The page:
What is it like to be a surrogate mother in a country where surrogacy is illegal? (via The New York Times)
- About CIR
Excitement reached a fever pitch today as one of the most anticipated babies of modern times made his debut as His Royal Highness Prince (Yet to be Named) of Cambridge. However, the new third in line to the British throne is just one of the 130 million babies that will be born this year, albeit to far less fanfare. Where those children are born largely will determine their opportunities for success and even survival.
“Welcome to the World” travels around the globe to examine the lottery of childbirth. Directed by Brian Hill for the Why Poverty? series, the documentary profiles three impoverished women having babies in the U.S., Cambodia and Sierra Leone and looks at the different options and chances that greet the world’s youngest citizens.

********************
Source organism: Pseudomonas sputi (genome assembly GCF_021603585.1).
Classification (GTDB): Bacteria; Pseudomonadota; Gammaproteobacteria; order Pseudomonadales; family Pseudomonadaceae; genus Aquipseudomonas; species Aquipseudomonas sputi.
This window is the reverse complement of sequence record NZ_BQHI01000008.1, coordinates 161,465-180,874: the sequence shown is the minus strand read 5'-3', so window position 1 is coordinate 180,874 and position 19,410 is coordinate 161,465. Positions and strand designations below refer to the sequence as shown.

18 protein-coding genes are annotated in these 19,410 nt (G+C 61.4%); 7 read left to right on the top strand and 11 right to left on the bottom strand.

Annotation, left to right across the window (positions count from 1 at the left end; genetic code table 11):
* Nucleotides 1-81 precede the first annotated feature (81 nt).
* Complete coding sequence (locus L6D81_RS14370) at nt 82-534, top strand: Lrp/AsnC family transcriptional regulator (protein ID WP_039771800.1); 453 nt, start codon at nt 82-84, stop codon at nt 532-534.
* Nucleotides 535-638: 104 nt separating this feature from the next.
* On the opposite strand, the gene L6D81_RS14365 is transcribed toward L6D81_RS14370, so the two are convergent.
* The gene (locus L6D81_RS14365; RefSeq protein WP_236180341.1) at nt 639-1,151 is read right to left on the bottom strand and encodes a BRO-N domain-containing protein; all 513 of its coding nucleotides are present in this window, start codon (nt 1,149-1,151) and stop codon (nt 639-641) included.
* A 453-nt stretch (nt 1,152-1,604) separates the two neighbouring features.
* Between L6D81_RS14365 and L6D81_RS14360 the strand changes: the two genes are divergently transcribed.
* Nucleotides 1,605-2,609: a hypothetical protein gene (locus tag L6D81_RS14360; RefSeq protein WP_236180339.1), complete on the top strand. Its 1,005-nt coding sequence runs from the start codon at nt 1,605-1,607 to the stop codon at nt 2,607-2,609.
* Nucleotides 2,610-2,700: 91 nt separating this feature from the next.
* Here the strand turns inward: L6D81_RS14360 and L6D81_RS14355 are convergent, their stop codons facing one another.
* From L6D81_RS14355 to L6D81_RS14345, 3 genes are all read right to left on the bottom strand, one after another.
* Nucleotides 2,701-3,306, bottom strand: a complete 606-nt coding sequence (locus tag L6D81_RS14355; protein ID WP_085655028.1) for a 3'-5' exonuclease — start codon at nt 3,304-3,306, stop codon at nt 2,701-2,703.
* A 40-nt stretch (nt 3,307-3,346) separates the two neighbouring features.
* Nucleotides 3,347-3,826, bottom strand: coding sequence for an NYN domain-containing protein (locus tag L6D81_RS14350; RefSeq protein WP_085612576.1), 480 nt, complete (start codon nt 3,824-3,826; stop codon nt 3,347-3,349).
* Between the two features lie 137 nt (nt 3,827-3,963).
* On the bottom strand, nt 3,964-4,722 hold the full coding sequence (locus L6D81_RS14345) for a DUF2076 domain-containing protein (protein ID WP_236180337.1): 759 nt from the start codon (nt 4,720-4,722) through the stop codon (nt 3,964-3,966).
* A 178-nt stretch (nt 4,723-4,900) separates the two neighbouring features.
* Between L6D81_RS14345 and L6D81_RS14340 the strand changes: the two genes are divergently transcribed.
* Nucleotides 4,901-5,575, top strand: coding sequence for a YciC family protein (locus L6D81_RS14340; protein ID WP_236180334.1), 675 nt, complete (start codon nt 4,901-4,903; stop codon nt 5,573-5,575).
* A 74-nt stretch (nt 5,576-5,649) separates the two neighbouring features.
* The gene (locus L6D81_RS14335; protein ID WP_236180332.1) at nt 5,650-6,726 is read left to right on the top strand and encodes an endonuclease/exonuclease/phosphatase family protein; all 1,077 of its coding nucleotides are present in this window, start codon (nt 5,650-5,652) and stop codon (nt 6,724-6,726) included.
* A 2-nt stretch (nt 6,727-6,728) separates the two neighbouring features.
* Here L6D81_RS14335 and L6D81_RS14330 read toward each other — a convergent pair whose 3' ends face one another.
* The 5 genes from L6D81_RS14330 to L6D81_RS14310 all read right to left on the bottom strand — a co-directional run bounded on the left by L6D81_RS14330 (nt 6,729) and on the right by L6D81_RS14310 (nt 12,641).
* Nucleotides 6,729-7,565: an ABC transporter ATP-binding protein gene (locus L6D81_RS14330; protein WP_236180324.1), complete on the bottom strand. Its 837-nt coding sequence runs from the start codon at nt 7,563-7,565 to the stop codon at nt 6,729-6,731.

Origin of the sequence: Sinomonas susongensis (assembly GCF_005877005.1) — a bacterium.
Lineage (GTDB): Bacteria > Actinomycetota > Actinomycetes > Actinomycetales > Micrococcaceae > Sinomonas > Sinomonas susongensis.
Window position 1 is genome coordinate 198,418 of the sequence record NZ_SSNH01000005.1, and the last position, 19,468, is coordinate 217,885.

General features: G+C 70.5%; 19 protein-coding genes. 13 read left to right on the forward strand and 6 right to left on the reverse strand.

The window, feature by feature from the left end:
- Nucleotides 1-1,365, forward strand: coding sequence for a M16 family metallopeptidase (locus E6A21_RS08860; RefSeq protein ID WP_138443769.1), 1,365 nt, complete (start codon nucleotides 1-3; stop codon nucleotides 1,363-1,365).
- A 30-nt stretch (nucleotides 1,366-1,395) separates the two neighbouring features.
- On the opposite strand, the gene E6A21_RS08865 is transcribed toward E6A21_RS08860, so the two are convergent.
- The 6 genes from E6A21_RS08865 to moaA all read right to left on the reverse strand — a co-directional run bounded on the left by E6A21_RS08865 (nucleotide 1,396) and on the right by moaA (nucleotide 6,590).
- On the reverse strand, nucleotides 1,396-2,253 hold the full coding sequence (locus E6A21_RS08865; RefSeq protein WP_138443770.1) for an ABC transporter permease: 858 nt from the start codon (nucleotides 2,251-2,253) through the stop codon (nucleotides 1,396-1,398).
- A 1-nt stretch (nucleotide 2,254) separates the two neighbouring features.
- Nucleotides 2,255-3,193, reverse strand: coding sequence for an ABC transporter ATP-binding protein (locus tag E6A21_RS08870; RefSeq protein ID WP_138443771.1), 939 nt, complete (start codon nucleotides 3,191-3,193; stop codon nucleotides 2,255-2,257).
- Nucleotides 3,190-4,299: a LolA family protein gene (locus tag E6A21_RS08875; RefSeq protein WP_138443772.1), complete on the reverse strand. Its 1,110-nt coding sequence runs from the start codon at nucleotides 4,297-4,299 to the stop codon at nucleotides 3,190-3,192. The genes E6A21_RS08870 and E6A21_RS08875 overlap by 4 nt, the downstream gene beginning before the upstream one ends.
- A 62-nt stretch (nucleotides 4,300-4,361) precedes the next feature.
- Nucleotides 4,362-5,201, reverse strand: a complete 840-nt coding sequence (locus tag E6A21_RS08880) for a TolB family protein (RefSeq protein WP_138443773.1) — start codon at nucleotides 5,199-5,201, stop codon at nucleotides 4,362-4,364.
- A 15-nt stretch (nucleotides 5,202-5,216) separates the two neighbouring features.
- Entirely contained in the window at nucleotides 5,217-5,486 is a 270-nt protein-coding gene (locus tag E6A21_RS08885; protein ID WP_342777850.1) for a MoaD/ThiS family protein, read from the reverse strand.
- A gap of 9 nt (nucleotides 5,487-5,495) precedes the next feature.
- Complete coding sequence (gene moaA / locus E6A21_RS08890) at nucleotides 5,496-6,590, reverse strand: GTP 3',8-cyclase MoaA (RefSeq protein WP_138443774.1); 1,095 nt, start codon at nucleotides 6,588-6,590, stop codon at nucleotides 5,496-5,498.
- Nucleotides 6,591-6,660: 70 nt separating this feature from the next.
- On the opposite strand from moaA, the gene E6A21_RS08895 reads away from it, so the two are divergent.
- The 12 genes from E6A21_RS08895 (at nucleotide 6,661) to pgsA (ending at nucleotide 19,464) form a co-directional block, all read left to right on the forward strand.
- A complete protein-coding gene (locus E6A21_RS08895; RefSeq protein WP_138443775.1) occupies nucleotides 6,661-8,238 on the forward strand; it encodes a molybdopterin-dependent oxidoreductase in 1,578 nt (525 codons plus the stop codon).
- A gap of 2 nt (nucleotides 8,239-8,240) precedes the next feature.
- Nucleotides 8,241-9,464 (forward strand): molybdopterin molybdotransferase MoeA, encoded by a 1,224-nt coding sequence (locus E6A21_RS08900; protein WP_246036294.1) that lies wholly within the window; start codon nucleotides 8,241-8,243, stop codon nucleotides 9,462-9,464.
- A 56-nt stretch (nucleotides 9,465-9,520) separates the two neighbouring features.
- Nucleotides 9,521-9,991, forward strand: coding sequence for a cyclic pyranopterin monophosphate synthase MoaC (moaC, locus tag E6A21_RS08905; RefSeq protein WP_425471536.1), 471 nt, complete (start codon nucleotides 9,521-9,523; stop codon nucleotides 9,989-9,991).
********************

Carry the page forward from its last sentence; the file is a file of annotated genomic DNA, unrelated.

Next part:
The film presents some surprising statistics – like the fact that the U.S. has one of the worst rates of infant mortality in the developed world. Even numbers that aren’t surprising have impact – it’s jarring to learn a baby’s short life expectancy just as you see him or her being born or be reminded that the baby has a leg up in the world by the mere virtue of the mother having survived the birth.
The sections on Sierra Leone, which boasts the worst infant mortality rate in the world, are especially difficult to watch. In a country with fewer than 200 doctors for 6 million people, health care workers struggle to deal with a tide of pregnant women who often arrive at the hospital in critical condition, some with stillborn children.
But even in the stacked childbirth lottery, babies bring hope. Hawa, a young mother in Sierra Leone, reflects on her dreams for the future after giving birth to her son.
“Maybe one of my children will be somebody great and redeem me from poverty,” she says.